A few days a go we ran a post about a Dutch mother transporting her kids on a bicycle. As anticipated, we had a flurry of comments, wondering why the riders weren't wearing helmets. This question raises many others that are rarely asked. Like why don't motorists ride buses, instead of driving cars? Because buses are 25 times less likely to cause a motor vehicle death than cars. And if in 2004, there were 37,142 driver/occupant US road fatalities, compared to 725 pedacyclist deaths, why it is that cyclists should wear helmets and not motorists? (and it can't be because there are less bicycles out there, 'coz we already know that bike sales exceed cars.) It might be illegal, in some jurisdictions, to ride a bike without a helmet, but when cancer is the second greatest cause of death, in the USA for example, it's perfectly legal to smoke cigarettes, a known cause of cancer. Another report suggests that while deaths and injuries did fall in Australia after it was made compulsory for cyclists to wear helmets, that the number of cyclists also fell, by 40%. An issue noted by the British Medical Association, who holds the "long-held view that compulsion could discourage cycling, which would have a negative overall effect on public health. It has always maintained that the health benefits of cycling outweigh the risks." And has rejected the idea that cycle helmets should be compulsory. Let's not lose sight of the bigger picture here. Designing cities to include cycleways as legitimate public thoroughfares, not some tack-on to existing roadways will save many more lives (from increased exercise, and from less direct contact with automobiles). Bikes helmets are not preventative medicine, they are merely bandaids. (Some guidelines for safe city cycling can be found at bicyclesafe.)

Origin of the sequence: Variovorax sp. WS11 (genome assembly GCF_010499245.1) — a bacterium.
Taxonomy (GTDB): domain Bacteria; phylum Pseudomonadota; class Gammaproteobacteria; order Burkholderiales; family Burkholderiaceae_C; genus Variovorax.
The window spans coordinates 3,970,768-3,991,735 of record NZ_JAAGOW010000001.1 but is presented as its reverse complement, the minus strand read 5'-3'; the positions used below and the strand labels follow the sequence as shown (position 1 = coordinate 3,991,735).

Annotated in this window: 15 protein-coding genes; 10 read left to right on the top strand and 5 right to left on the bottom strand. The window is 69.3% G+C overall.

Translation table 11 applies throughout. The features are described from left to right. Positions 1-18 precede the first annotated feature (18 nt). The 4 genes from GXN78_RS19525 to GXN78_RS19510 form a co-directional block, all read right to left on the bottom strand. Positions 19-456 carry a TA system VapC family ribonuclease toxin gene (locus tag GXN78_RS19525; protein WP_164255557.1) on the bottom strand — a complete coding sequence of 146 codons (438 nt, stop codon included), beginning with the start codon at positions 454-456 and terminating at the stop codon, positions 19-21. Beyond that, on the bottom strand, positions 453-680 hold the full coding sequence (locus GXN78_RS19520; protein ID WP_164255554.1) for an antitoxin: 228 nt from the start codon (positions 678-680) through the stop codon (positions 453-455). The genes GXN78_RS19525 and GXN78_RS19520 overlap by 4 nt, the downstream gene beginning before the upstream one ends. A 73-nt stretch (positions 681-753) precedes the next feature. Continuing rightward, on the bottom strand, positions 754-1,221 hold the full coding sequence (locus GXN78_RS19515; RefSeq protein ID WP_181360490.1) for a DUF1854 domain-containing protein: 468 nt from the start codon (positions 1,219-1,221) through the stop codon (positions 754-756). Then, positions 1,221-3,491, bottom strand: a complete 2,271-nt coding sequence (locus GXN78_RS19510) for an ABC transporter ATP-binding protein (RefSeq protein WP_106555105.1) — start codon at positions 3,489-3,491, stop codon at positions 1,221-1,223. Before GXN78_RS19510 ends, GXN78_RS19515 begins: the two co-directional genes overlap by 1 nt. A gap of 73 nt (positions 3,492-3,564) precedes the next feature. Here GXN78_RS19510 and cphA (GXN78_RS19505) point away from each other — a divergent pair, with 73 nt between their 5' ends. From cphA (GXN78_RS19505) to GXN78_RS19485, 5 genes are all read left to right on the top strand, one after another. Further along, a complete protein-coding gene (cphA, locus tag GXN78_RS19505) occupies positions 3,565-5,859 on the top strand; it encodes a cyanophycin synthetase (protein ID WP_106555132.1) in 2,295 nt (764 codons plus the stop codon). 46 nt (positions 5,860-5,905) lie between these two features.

Personally I survived cycling for 20 years before helmets became law in Australia. Conversely, a hardshell helmet saved from me from what couldn't been a very nasty encounter with a pothole. I'm neither for, nor against, helmets, but I am P.O'd that cars dominate so much of our city planning, when they cause such obvious and disproportionate harm, in all it's various guises. So let's not spend too much time worrying about who is or isn't wearing a helmet, when there are bigger fish to fry.